Four years ago, 81-year-old artist Rosemary Kohler was prepared to put down her paintbrush for good.
She recalls, "I felt as if I had lost at least 50 percent of my eyesight in about a month."
Eighty-five-year-old Joyce McMinn found herself unable to see the road.
She says, "It just seemed like it happened so fast."
Both women were diagnosed with macular degeneration - an eye disease that strips away your central vision.
Dr. Redmer van Leeuwen says there are no effective approved treatments for AMD. That's why the findings of his new study on preventing the disease are so exciting.
Dr. van Leeuwen explains, "Patients, who had a diet rich in vitamin E and zinc, had an almost 40 percent lower risk of getting the early signs of macular degeneration."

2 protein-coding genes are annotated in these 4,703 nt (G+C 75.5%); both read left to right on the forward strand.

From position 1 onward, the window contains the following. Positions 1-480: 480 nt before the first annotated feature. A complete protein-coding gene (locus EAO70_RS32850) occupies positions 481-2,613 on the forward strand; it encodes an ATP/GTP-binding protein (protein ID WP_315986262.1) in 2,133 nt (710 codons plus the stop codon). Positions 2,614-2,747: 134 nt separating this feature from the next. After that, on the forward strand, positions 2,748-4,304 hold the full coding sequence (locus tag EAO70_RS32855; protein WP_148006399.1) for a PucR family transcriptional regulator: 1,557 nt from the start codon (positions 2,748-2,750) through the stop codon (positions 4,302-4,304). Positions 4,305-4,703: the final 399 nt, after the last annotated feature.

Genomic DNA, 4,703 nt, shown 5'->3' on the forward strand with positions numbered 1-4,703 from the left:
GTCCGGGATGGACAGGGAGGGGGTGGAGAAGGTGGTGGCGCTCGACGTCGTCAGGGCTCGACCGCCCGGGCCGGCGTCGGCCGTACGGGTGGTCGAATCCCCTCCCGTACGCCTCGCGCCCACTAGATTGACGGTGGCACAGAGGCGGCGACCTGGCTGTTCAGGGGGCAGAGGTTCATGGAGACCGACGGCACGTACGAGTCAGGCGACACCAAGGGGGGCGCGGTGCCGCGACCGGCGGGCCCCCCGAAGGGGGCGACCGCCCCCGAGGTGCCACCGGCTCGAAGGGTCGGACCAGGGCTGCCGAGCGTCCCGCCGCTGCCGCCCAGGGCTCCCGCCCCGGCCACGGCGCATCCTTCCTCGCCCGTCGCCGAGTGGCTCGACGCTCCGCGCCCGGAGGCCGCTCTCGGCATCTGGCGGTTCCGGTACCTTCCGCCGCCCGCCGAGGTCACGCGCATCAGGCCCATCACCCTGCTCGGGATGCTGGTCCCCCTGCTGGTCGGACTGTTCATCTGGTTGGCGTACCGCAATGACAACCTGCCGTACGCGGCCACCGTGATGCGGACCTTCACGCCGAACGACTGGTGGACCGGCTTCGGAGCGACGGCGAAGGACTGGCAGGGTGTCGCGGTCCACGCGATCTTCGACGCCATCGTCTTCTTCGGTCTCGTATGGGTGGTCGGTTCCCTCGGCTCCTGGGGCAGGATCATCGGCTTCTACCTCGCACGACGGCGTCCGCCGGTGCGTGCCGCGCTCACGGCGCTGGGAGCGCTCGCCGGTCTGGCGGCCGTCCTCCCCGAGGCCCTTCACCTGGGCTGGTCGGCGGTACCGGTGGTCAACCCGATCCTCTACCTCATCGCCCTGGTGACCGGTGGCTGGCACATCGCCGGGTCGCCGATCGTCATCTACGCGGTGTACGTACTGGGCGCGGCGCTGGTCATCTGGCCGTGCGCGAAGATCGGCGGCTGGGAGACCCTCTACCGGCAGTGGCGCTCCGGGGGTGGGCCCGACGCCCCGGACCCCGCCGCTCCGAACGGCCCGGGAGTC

Vitamin E is found in high levels in vegetable oils, nuts and leafy green vegetables. Good sources of zinc are whole grain bread, eggs, dairy products and meat.
Other ways to reduce your risk? Wear sunglasses that block blue light, consume less packaged foods and don't smoke.
Dr. van Leeuwen adds, "So if you smoke, your risk of AMD is almost fourfold!"
An ounce of prevention seems to be just what the doctor ordered; especially, when there is no cure.
People with light skin and eyes are at the highest risk for developing macular degeneration.